The warden was very nice and obviously liked the pigeon. I think he was sad to have to remove it, but he was happy to hand it over to us for rehoming (we’ll later mix it with other ferals and have them released as a flock at a later date). There’s nothing wrong with it, it’s only very friendly, and funnily enough it looks exactly like one that comes to our garden. Today I put my hand in the cage and it started dancing and cooing at me and then running up to my fingers and pecking at them. Sweet!

And finally, I captured these ferals having a lazy moment at my work after a bath in the garden:



Last year Richard and I went on holiday to Cornwall (with Elmo, read more: “Oh we do like to be beside the seaside”) and we visited a wildlife park called Porfell Wildlife Park & Sanctuary in Trecangate. While we were walking about looking at the different animals they had there (a variety of wildlife, farm and domestic animals) we were stopped by a very familiar sound – a pigeon cooing.

We were at an enclosure that had different types of birds in it (mainly ground dwelling birds such as pheasants) and we searched for the pigeon that we could hear calling us but couldn’t see. Then suddenly a beautiful white and grey fancy pigeon hopped down from its hiding place and started cooing and dancing for us. We caught it on video (we had to take out the sound because we sounded like idiots as we fawned over the pigeon!).

What a beauty! And such a lovely character – very human-oriented. This year when we go to Cornwall we’ll go see if the pigeon is still there. I hope so!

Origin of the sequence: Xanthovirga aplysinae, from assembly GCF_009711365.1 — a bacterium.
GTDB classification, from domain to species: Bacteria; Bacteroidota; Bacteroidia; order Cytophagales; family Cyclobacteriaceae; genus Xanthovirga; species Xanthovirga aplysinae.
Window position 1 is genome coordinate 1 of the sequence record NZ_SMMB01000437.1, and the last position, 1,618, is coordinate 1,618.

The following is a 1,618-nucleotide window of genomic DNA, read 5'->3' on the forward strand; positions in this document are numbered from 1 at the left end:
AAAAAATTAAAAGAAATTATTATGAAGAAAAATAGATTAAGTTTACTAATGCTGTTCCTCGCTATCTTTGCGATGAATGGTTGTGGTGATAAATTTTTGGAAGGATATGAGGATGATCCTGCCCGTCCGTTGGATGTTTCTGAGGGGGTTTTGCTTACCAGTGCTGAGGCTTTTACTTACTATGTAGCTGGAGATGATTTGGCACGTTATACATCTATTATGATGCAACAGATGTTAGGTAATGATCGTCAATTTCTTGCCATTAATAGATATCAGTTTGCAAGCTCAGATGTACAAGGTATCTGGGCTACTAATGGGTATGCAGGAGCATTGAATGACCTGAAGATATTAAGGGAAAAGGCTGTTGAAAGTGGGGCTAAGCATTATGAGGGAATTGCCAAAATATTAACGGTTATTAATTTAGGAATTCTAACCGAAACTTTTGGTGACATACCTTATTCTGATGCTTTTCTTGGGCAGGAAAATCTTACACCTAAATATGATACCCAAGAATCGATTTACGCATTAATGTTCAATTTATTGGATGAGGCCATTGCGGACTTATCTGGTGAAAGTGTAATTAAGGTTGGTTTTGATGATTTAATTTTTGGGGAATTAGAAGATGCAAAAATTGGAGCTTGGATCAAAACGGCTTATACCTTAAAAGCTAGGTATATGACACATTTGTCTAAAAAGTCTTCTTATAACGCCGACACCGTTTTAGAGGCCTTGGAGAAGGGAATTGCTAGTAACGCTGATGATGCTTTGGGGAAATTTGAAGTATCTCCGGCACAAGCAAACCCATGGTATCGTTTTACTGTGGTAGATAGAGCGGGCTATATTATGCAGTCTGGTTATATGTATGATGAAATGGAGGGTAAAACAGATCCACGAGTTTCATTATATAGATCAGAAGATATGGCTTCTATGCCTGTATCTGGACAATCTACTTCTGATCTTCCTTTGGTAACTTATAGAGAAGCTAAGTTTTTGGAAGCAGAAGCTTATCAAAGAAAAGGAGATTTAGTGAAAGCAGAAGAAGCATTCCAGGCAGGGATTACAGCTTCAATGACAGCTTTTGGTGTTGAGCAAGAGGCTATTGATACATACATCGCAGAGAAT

Richard has been away on holiday for 4 days, I was away for a day and a half. During the time we were both away my mum-in-law and a woman pet sitter were drafted in to check on our pigeons.

I returned home this morning to find Elmo almost tripping over himself in excitement and happiness in seeing me. Georgie had laid an egg and was a bit more subdued as she was still egg-heavy with the second egg.

Elmo did his mad pigeon dance and would not leave me alone as I wandered about the flat sorting out things. If this is how he greets me, his least favourite human, then how is he going to react when Richard, his favourite person, gets home tonight?!

As mentioned in her bio Georgie pigeon was thought to be a boy. Before I took her into my care I knew next to nothing about pigeons (so I couldn’t tell that she wasn’t a boy). Sure, I had admired pigeons when I was young as they bobbed and cooed in the street of my home town. I thought them pretty and wondered why they walked like they do. I particularly enjoyed seeing the males trying to get the females attention (all that tail fanning, bobbing and cooing is fascinating). I have always loved animals and had kept many pets but I never had a special interest in pigeons until I began working at a wildlife rescue centre.